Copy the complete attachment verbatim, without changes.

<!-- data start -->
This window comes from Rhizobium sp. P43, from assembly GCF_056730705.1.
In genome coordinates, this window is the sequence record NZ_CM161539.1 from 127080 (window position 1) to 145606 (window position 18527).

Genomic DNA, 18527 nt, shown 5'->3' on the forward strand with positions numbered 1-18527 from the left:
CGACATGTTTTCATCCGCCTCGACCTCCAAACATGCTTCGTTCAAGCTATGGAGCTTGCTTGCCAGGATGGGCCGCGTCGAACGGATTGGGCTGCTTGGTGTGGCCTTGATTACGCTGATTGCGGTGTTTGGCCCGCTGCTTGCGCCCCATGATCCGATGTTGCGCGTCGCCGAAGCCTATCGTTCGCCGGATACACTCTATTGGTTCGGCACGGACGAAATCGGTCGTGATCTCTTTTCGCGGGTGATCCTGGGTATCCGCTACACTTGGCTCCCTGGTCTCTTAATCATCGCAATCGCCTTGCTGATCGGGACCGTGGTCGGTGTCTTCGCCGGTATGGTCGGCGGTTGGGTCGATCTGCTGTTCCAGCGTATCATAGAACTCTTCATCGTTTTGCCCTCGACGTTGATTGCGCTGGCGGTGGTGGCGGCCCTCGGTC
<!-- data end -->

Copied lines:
This window comes from Rhizobium sp. P43, from assembly GCF_056730705.1.
In genome coordinates, this window is the sequence record NZ_CM161539.1 from 127080 (window position 1) to 145606 (window position 18527).

Genomic DNA, 18527 nt, shown 5'->3' on the forward strand with positions numbered 1-18527 from the left:
CGACATGTTTTCATCCGCCTCGACCTCCAAACATGCTTCGTTCAAGCTATGGAGCTTGCTTGCCAGGATGGGCCGCGTCGAACGGATTGGGCTGCTTGGTGTGGCCTTGATTACGCTGATTGCGGTGTTTGGCCCGCTGCTTGCGCCCCATGATCCGATGTTGCGCGTCGCCGAAGCCTATCGTTCGCCGGATACACTCTATTGGTTCGGCACGGACGAAATCGGTCGTGATCTCTTTTCGCGGGTGATCCTGGGTATCCGCTACACTTGGCTCCCTGGTCTCTTAATCATCGCAATCGCCTTGCTGATCGGGACCGTGGTCGGTGTCTTCGCCGGTATGGTCGGCGGTTGGGTCGATCTGCTGTTCCAGCGTATCATAGAACTCTTCATCGTTTTGCCCTCGACGTTGATTGCGCTGGCGGTGGTGGCGGCCCTCGGTC